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Theatre / The Rite of Spring

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I-Gor-Stra-Vin-Sky-Is-A-Son-Of-A-Bitch.
—Mnemonic used by orchestras to count off the times in one section where a single chord is repeated.

The Rite of Spring is a groundbreaking ballet with music by Igor Stravinsky and original choreography by Vaslav Nijinsky. The story is simple enough: A young girl dances herself to death in order to provide a sacrifice for a pagan ritual. However, the work is famous for its sexual content, primitivism, radically anti-ballet dance style, and extremely innovative and dissonant musical score, all of which caused a huge uproar when it premiered in Paris in 1913. In the end, Rite of Spring had a huge influence on the fields of both music and dance, and it is still very highly regarded today.

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The work was famously used in Fantasia, which unfortunately has also led many people to incorrectly associate the ballet with dinosaurs.


This work provides examples of:

  • Avant Garde Music: An early example, pushing the boundaries of harmony, rhythm, and instrumental technique well beyond what was conventional in its day.
  • Crucified Hero Shot: The Joffrey Ballet reconstruction ends with the dead Chosen One held aloft that way.
  • Doomed Protagonist: We are aware from the start that a young girl will dance herself to death.
  • Downer Ending: The girl dances herself to death.
  • Epic Instrumental Opener: The iconic bassoon solo which opens the piece. It's haunting and threatening.
  • A Fête Worse Than Death: Come party at our pagan celebration in honor of springtime! Dancing, music, and Human Sacrifice!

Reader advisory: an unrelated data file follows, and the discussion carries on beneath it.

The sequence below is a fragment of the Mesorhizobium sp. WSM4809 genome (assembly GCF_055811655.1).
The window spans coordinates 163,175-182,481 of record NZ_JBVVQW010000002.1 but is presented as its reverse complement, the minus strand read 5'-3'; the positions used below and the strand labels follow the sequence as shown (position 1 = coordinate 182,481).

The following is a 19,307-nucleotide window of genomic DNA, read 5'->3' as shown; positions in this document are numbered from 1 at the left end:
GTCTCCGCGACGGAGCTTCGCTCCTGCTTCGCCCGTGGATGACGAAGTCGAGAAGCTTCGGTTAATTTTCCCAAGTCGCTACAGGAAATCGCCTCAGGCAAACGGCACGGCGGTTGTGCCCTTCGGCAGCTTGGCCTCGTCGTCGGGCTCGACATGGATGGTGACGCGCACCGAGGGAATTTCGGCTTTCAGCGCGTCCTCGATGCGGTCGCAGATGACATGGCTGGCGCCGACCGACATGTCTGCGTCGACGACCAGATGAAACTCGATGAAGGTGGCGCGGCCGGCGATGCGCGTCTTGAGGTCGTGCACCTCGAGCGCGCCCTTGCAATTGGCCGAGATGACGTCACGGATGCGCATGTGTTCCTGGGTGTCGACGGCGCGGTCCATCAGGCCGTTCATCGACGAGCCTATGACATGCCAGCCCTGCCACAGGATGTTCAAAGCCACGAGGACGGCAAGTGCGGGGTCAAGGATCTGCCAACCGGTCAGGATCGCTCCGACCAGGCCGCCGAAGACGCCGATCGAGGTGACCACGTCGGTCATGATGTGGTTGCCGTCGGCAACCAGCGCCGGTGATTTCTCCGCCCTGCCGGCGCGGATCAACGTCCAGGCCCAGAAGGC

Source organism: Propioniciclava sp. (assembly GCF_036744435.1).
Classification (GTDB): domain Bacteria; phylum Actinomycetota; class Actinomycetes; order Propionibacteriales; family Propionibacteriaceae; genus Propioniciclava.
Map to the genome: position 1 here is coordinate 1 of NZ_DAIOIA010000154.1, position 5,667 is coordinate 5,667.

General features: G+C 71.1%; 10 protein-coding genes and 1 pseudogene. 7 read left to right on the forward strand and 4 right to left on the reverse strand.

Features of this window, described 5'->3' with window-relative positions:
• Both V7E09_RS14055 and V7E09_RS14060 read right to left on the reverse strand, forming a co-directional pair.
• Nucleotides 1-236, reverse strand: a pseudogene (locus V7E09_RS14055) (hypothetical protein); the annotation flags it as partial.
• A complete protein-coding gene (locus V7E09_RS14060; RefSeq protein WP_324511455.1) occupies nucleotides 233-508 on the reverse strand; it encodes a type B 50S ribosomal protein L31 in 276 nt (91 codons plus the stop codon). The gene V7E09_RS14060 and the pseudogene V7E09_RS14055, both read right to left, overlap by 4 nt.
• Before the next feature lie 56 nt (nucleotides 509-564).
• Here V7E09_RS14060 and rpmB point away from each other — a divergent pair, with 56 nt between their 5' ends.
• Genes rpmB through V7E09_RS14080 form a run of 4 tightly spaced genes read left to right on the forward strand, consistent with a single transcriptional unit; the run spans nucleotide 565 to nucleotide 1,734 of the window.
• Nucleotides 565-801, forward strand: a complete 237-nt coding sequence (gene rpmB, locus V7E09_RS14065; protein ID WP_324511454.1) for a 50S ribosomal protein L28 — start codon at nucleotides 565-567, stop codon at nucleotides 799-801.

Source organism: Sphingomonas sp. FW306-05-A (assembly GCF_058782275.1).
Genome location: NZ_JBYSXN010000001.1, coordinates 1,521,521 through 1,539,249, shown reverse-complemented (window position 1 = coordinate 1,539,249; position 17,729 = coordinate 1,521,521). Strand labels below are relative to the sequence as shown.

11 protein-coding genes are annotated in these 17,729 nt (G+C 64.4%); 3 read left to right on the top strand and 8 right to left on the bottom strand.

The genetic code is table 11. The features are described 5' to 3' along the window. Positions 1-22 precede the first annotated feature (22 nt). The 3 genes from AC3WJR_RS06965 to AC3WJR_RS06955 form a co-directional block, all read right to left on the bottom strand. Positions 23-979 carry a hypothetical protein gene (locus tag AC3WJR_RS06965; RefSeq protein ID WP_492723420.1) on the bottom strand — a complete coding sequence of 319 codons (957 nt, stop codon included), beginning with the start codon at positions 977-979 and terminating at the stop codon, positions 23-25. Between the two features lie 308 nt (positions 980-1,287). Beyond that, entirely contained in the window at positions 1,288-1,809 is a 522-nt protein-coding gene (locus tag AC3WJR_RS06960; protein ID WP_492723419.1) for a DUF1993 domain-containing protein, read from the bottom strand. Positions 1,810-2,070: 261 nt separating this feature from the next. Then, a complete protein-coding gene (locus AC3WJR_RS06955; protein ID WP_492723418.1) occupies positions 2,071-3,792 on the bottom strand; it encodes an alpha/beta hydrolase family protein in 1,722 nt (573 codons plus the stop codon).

• It Sucks to Be the Chosen One: Because you have to dance yourself to death.
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  • Nature Adores a Virgin: In fact so much that she needs to dance herself to death to make a new spring happen.
  • Nude Nature Dance: The choreography is inspired by pagan nature rituals; nudity is optional but does happen in some performances.
  • Produce Pelting: The riot at the premiere included some people flinging vegetables at the orchestra. (This led to the conspiracy theory that at least some concertgoers had come already prepared to make a disturbance.)
  • Shameful Strip: Not uncommon in versions that feature the Nude Nature Dance. A particularly harrowing one in the Ballet Preljocaj version, in which the other dancers round on the virgin, hold her down and brutally strip her, and after a brief Heroic BSoD she embarks on the furious final dance of death.
  • Shout-Out: The work makes use of Russian folk melodies in some of its most famous parts.
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  • Sensory Abuse: The reason people rioted was because it was so grating on the ears and eyes in comparison to normal ballet.
  • Serious Business: The first performance was so radically unconventional that it supposedly caused a riot in the theatre. It didn't, of course, but the crowd was extremely hostile.
  • Thousand-Yard Stare: In the Nijinsky version, the Chosen One spends some minutes staring numbly out at the audience after she is selected for the rite.
  • Tough Room: Infamously, the abovementioned riot spoiled the premiere. Accounts vary on exactly how out-of-hand things really became, but there's no doubt many first-time listeners were perplexed or upset.
  • Uncommon Time: Stravinsky's score does this a lot. For example, "The Naming and Honoring of the Chosen One" changes, in consecutive measures, from 9/8 to 5/8 to 7/8 to 3/8 to 4/8 to 7/4 to 3/4.
  • Virgin Sacrifice: The most famous classical piece to explore this theme.

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